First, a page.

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      Predicting consumer behavior with Web search.

      Proceedings of the National Academy of Sciences of the United States of America
      Behavior, physiology, Consumer Behavior, Forecasting, methods, Humans, Models, Theoretical, Search Engine, economics, statistics & numerical data

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          Abstract

          Recent work has demonstrated that Web search volume can "predict the present," meaning that it can be used to accurately track outcomes such as unemployment levels, auto and home sales, and disease prevalence in near real time. Here we show that what consumers are searching for online can also predict their collective future behavior days or even weeks in advance. Specifically we use search query volume to forecast the opening weekend box-office revenue for feature films, first-month sales of video games, and the rank of songs on the Billboard Hot 100 chart, finding in all cases that search counts are highly predictive of future outcomes. We also find that search counts generally boost the performance of baseline models fit on other publicly available data, where the boost varies from modest to dramatic, depending on the application in question. Finally, we reexamine previous work on tracking flu trends and show that, perhaps surprisingly, the utility of search data relative to a simple autoregressive model is modest. We conclude that in the absence of other data sources, or where small improvements in predictive performance are material, search queries provide a useful guide to the near future.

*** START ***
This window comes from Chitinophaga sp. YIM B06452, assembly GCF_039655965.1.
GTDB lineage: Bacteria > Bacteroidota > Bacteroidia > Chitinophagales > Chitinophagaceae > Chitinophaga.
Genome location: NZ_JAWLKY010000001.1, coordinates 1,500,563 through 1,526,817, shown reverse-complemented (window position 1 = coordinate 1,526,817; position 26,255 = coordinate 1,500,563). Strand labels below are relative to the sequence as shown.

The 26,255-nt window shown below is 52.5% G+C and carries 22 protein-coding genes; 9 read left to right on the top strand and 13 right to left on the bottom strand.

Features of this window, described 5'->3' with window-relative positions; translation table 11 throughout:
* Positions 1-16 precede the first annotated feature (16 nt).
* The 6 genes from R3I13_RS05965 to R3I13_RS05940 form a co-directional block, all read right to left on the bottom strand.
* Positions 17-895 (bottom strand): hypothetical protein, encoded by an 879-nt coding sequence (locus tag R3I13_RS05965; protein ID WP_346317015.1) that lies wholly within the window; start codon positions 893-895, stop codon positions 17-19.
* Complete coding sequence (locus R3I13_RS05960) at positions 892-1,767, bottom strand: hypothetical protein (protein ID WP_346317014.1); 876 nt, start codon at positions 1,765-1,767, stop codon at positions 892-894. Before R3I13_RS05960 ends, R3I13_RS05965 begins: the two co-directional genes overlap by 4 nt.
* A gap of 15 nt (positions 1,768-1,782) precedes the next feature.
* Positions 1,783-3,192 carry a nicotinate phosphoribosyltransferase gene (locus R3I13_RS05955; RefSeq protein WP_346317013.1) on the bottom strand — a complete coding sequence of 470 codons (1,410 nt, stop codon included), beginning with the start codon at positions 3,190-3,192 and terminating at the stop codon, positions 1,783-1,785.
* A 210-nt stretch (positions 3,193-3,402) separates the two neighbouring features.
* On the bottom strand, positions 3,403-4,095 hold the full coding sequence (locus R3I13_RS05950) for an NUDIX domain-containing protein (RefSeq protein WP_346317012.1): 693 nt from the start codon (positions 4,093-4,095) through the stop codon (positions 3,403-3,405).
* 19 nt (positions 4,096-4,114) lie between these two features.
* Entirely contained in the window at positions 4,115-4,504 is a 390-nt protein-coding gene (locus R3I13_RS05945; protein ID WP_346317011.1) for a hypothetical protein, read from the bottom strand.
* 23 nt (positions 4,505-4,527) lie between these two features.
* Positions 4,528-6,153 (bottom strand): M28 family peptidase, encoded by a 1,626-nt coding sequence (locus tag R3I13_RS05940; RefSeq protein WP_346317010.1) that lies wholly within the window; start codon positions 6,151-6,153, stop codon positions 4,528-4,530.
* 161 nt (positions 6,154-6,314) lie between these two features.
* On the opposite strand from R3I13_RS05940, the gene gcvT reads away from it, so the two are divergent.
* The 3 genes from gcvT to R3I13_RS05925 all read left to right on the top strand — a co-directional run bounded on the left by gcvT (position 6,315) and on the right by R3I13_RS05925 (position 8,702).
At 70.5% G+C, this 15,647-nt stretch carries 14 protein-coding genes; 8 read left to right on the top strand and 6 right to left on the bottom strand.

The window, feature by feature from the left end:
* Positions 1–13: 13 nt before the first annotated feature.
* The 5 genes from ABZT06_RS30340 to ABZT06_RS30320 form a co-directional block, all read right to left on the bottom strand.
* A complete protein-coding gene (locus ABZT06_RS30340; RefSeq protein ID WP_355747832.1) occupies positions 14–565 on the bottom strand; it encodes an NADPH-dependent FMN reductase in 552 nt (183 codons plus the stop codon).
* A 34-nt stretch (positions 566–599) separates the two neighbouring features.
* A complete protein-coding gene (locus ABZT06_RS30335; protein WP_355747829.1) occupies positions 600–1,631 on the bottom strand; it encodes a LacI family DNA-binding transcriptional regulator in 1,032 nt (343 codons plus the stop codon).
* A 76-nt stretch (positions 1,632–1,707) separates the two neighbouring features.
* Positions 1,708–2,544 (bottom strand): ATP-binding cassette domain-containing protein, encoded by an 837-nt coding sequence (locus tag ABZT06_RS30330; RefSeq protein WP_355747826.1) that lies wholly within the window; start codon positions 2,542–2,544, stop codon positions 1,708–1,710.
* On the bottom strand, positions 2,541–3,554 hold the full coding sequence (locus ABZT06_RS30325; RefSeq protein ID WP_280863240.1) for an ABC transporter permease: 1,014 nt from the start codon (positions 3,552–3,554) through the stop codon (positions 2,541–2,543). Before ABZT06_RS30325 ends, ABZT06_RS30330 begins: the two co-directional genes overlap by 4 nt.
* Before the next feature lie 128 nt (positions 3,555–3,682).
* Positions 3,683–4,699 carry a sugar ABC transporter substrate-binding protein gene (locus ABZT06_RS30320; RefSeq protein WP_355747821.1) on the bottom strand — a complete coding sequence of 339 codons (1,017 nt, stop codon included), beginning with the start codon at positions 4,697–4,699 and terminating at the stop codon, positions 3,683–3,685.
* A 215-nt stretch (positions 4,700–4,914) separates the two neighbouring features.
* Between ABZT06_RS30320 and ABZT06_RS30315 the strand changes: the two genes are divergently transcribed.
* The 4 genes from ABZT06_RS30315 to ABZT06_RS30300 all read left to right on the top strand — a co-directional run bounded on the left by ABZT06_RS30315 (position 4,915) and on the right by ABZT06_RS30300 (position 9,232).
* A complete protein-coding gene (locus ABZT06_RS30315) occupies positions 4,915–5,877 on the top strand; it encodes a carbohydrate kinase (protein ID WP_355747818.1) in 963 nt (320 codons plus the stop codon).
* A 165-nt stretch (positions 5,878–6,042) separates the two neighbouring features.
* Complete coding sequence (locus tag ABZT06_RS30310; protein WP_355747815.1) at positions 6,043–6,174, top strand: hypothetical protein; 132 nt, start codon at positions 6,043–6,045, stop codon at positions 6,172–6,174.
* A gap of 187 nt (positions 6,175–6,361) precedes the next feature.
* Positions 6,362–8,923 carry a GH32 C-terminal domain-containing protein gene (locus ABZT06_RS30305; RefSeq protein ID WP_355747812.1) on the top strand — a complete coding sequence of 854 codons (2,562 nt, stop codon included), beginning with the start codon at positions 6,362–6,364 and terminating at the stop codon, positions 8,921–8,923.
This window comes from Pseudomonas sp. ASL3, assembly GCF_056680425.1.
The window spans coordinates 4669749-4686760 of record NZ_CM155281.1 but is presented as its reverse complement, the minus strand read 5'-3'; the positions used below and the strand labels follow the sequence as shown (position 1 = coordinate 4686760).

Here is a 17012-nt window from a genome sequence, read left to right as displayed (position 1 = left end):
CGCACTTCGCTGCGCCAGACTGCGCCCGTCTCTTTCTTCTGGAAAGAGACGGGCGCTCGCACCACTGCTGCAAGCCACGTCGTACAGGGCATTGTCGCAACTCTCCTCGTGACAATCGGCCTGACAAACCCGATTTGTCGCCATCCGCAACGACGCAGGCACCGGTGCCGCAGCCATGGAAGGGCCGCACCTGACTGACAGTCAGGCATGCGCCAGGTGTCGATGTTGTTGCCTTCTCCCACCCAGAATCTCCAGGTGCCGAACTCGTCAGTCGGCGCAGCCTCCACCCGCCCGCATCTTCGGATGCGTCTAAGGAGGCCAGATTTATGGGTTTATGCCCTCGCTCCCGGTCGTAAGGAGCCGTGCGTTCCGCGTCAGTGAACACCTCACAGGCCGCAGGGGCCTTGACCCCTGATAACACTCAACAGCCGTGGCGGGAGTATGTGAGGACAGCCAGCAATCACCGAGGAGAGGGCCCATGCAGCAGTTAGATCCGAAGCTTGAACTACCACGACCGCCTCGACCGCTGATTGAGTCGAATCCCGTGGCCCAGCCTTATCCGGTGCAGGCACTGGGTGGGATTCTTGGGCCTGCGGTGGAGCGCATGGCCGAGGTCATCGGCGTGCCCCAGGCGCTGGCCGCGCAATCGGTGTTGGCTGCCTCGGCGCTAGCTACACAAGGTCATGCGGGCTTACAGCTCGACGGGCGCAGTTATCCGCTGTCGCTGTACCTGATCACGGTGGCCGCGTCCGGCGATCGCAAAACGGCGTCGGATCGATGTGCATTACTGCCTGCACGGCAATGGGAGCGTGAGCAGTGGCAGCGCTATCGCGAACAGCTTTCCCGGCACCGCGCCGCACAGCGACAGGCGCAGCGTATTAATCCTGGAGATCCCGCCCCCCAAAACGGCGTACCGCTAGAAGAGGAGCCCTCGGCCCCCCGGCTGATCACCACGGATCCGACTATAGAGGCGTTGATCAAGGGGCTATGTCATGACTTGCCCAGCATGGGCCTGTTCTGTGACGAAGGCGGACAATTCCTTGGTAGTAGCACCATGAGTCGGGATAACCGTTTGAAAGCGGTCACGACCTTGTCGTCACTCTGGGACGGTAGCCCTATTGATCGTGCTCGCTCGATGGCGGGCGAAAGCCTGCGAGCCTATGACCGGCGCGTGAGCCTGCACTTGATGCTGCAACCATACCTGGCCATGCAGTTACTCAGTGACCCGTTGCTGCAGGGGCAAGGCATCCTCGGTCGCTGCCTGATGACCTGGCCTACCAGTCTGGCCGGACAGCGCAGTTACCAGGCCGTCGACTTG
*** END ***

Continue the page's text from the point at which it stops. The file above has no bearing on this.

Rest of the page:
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          Most cited references10

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          Using internet searches for influenza surveillance.

          The Internet is an important source of health information. Thus, the frequency of Internet searches may provide information regarding infectious disease activity. As an example, we examined the relationship between searches for influenza and actual influenza occurrence. Using search queries from the Yahoo! search engine ( http://search.yahoo.com ) from March 2004 through May 2008, we counted daily unique queries originating in the United States that contained influenza-related search terms. Counts were divided by the total number of searches, and the resulting daily fraction of searches was averaged over the week. We estimated linear models, using searches with 1-10-week lead times as explanatory variables to predict the percentage of cultures positive for influenza and deaths attributable to pneumonia and influenza in the United States. With use of the frequency of searches, our models predicted an increase in cultures positive for influenza 1-3 weeks in advance of when they occurred (P < .001), and similar models predicted an increase in mortality attributable to pneumonia and influenza up to 5 weeks in advance (P < .001). Search-term surveillance may provide an additional tool for disease surveillance.
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            Predicting the Future with Social Media

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              Prediction Markets

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                Author and article information

                Journal
                20876140
                2955127
                10.1073/pnas.1005962107

                Chemistry
                Behavior,physiology,Consumer Behavior,Forecasting,methods,Humans,Models, Theoretical,Search Engine,economics,statistics & numerical data

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